- A gap exists between what artificial intelligence (AI) promises HR management and what it delivers, according to a paper published by professors at The Wharton School and ESSEC Business School.
- The study, Artificial Intelligence in Human Resources Management: Challenges and a Path Forward, highlighted four problems with AI in HR management: 1) complexity of HR outcomes (for example, measuring things such as performance is difficult and the results unreliable); 2) small data, generated by infrequent occurrences such as employee dismissals; 3) ethical or legal constraints, which generally require that decisions have explanations; and 4) employee reactions, which humans can monitor and control, but algorithms have trouble handling.
- The researchers recommended that employers get workers' input on outcomes, gauge the regularity of human decision-making used in training the algorithm, create an appeals process and collect data with improving the processes in mind first.
Machine learning technology promises to help HR prevent discrimination and identify bias, but solutions remain in their early stages. Penn State University and Columbia University researchers earlier this year announced an AI tool for detecting discrimination based on attributes like race and gender in recruiting, school admissions, policing and consumer finance. But some warn that machine learning algorithms also can create discrimination. For example, it was revealed last year that Google tried to develop a hiring algorithm that ultimately duplicated a hiring bias against women.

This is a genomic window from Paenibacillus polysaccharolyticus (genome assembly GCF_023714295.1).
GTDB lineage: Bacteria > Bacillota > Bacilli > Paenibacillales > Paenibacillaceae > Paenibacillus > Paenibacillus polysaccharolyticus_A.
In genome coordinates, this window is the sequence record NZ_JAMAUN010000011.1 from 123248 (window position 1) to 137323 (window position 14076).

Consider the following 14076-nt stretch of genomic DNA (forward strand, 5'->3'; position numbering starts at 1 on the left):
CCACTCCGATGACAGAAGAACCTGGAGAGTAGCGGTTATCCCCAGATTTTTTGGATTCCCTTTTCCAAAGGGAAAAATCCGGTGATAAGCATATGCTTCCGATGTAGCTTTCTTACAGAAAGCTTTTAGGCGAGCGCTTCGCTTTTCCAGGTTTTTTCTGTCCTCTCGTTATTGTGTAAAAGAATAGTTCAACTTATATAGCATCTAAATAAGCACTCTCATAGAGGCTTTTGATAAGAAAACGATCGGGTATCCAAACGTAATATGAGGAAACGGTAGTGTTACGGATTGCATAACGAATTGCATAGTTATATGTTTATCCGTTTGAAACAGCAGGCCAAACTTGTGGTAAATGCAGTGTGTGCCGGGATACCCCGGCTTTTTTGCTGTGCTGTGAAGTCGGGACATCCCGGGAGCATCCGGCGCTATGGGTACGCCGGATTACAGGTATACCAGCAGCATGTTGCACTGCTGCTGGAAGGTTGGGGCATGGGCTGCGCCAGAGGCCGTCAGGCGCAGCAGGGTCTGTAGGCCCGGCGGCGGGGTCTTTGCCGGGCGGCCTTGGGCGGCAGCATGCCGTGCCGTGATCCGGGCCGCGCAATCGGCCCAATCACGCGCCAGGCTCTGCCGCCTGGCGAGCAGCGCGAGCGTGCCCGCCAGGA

As the Wharton and ESSEC researchers noted, HR must ask the right questions when considering AI solutions. After all, employers are ultimately responsible for preventing discrimination and the U.S. Equal Employment Opportunity Commission has warned that it will be looking at big data use. One academic studying automated hiring previously told HR Dive that recruiters can ask potential third-party partners offering AI solutions the following to ensure that their algorithms are reliable: "What is your algorithm's training corpus, and how are you cleaning it and teaching it to eliminate bias over time?"
Cost remains a barrier, too. As a solution, the researchers suggested integrating HR data with financial data; when decision makers can see how both sets of data interconnect, they'll be better able to decide whether and how resources can be allocated to support HR functions.